Why Compression Tanks Waterlog
In this episode, Dan Holohan shares the history of expansion and compression tanks, along with some troubleshooting tips.
When hot water heating was brand-new, the Dead Men installed a lot of gravity systems because they were safer than the steam systems of the time. Up in the attic of those homes, you would usually find an expansion tank that was open to the atmosphere. To fill those systems, you’d have to carry buckets of water from the well to the attic and empty them into the system. After a while, though, (and after city water became available) someone came up with the idea of using a ballcock in the open tank to keep the tank filled. Then, if a tank waterlogged, the excess water just ran out onto the roof through an overflow pipe. No problem.
Some of those early gravity systems didn’t have attic tanks. The Dead Men would, instead, connect their cast-iron radiators across the bottom push nipples and leave a portion of each radiator filled with air. The collected air in the tops of all the radiators became their "expansion tank." This is sure to have you scratching your head if you’ve never been on one of those jobs before. You’ll spend a lot of time wandering through that house, looking for a tank that’s not there. And then you’ll bleed all the radiators and watch the relief valve pop.
After the circulator came along in the late-1920s, the pipes got smaller and there was less expansion going on because there was less water in the system. The Dead Men abandoned those open expansion tanks in the attic (which were prone to freezing) in favor of closed steel compression tanks, which they usually hooked up to the butt end of a flow-control valve down in the basement. And for a time, there was peace in the valley.
But before long, the Dead Men leaned that, almost without exception, the compression tanks would lose their air cushions and fill with water. No one was quite sure why this was happening. They’d "solve" the problem by making it their habit to drain several gallons of water from every tank on every visit. This led to the common practice of draining all compression tanks, whether or not they needed draining. Generations were raised on this belief. If you see a steel compression tank, you drain it. Case closed.
And that’s how it was for years. But then the diaphragm tank arrived. Diaphragm tanks don’t need to be drained, but they do lose their air pressure over time. That’s because the diaphragm is made of rubber, and rubber is a semi-permeable membrane. Gasses will pass through the rubber and into the water at the rate of about 1-psi per year, which is why you should always check the air pressure before you throw away one of these tanks.
But let’s get back to those steel compression tanks for a minute. The air sits on the water like cheese on a pizza. When the circulator runs, it can’t add any water to the tank because the circulator is operating within a closed system. For the circulator to add water to the tank, the circulator would first have to remove some water from the pipes. And if it did that, there would be an empty space in the pipes where the water used to be, and that’s simply not possible. In a similar way, when the circulator runs, it can’t take any water out of the tank and put it into the pipes because the pipes are already filled with water, and for our purposes, water is not compressible. So follow this: Since the circulator can neither add nor remove water from that compression tank there won’t be any pumped flow in the line going up to that steel compression tank. With no flow, the water in the tank will be cooler than the water in the pipes because the water in the pipes is passing through the boiler.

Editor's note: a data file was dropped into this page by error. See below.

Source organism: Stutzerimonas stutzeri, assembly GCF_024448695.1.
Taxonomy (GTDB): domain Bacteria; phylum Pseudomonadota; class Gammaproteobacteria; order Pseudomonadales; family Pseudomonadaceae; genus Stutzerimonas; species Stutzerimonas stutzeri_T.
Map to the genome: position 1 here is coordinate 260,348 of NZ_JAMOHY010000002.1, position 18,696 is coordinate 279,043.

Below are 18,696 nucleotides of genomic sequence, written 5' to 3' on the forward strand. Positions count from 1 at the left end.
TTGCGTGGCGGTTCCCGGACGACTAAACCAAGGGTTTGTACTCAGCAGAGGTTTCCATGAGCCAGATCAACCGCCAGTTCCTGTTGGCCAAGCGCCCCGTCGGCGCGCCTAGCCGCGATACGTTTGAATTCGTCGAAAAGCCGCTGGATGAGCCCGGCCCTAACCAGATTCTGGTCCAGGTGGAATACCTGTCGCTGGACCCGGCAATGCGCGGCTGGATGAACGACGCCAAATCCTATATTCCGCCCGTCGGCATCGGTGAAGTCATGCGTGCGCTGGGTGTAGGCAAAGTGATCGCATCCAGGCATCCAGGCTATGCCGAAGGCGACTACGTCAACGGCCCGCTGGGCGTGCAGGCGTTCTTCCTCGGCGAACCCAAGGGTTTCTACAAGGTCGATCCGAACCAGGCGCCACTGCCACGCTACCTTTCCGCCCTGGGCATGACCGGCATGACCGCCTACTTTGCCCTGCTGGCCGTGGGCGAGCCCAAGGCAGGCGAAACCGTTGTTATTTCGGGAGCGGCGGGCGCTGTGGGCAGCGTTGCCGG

Okay, now for a bit of science. Gasses will dissolve in liquids in proportion to the pressure and temperature of the liquid. That means that as water cools, it absorbs air. And when water gets hot, it releases that air. Now, since the water in the compression tank is relatively cool (compared to the water in the pipes), it will absorb some of the air that’s inside the compression tank. That’s only natural.
Here’s what happens next. The hot water in the pipes rises by buoyancy into the tank as the cold water in the tank sinks down into the pipes. These flows pass each other in the single pipe that connects the compression tank to the system piping. We call this "gravity circulation" and it has nothing at all to do with the circulator. It’s just a natural phenomenon. Now watch this. The air that gets absorbed up there in the tank eventually winds up in the piping because of this gravity circulation, and once that air-laden water comes up to temperature, the air gets released as bubbles. Those bubbles get pumped out to some radiator where they settle out of the flow because the water’s velocity out there in the system is usually less than it is closer to the circulator’s discharge. Someone winds up venting the radiator, and that lowers the system pressure. The fill valve senses this and opens, allowing fresh water to enter the system. That new, cold water goes up into the tank because that’s the only place that can accommodate it. Remember that the pipes are already filled with water.
So every time this happens, there’s a little less air in the compression tank, and a little more water. That’s how steel compression tanks get waterlogged. The way to prevent it is to use a special fitting that’s designed to stop gravity circulation between the tank and the system piping. Bell & Gossett Airtrol Tank Fitting is a good example of what I’m talking about. These things have been around for longer than I have and they work well. Sometimes, those "old-fashioned" devices deserve a second look, especially if you’re spending a lot of time draining steel compression tanks.
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